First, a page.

• In Israel, there were a lot of scorpions. They live in the deserts here, too. The biggest black ones are the least poisonous and the small, very fast yellow and brown ones can actually kill you. When Owen was a kid, he and his friends used to go out in boots and squash them. Kids are different. They thought it was fun (ew!). I probably would have fainted had I known.


  2. Oh my gosh ! Creepy crawlies in the fridge ? Your mother was still better, at least she didn’t run out of the house because that would be precisely my reaction if I would’ve at her place. Birds are very beautiful. The similar one in brown black is visiting our garden now a days. Yesterday I spotted her but unfortunately had left my phone back at home. I will try to catch her again tomorrow but it’s getting warmer here since it has stopped raining. Strange weather games this year.

    Liked by 1 person

    • Very strange weather indeed. Warm, wet, and windy. It has rained almost every day for months and everything out there is mud. It was supposed to get cold, but it didn’t. It’s still warm. Good thing I took so many pictures in years when we had a real autumn!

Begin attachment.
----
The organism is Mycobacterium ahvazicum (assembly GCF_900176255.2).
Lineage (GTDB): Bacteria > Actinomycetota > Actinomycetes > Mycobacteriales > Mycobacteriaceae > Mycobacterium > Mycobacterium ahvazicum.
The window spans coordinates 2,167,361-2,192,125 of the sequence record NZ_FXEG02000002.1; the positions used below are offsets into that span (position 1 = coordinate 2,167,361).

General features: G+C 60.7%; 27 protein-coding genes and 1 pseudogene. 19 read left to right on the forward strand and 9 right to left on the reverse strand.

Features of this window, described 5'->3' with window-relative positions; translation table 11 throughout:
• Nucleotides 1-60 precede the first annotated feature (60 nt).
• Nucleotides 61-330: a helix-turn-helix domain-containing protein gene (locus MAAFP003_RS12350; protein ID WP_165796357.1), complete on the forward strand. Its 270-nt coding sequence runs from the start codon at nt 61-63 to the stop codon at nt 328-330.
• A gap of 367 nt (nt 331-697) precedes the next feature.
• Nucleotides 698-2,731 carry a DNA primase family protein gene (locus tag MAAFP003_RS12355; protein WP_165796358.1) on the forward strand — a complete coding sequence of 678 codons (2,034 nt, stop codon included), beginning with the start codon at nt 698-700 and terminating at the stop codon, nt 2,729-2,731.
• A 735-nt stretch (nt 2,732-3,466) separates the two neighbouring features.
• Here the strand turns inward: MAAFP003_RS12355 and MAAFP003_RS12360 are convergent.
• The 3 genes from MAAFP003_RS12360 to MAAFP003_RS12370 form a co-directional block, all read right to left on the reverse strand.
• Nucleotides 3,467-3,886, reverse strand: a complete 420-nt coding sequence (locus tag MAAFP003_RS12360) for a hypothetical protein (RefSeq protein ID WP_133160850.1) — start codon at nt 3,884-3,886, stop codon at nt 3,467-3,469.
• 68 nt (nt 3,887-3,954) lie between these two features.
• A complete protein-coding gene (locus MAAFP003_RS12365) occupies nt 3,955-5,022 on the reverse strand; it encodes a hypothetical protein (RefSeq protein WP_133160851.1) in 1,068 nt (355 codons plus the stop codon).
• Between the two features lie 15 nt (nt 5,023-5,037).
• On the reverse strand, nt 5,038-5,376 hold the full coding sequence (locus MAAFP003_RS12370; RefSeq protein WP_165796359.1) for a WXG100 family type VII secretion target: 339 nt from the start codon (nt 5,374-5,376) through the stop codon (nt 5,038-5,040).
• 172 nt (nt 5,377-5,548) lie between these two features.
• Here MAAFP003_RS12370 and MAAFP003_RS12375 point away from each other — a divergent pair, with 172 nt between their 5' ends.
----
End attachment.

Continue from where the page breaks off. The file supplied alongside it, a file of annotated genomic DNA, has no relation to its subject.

Liked by 1 person

      • Yes, those gorgeous ones which you had clicked long back during one of your long road trips. How much I had enjoyed the virtual tour through your lens but I m sorry I forgot the name of the place. All I remember that it was a hell long trip and you guys had gone really really far on an isolated and most beautiful valley. Particularly one where your car was the only one for miles and miles. Absolutely no one. You had captioned. Marilyn, You can repost few from that collection one of these days for past squares. It had everything from sky, bright, trees, light, perspective…..all themes. If u can’t even then it’s ok. I shall find it in archives. Much love.


        • It sounds like Arizona. Or that really LONG trip from northern Maine to southern Vermont. There are tons of north-south roads, but no major east-west road and I don’t know why. So that trip from Maine to Vermont took almost 7 hours. It would have been faster to go home and drive BACK to Vermont than to take the slow local roads. On the other hand, those were beautiful roads — and it was autumn, so even more beautiful.

          Liked by 1 person

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Tish Farrell

Writer on the Edge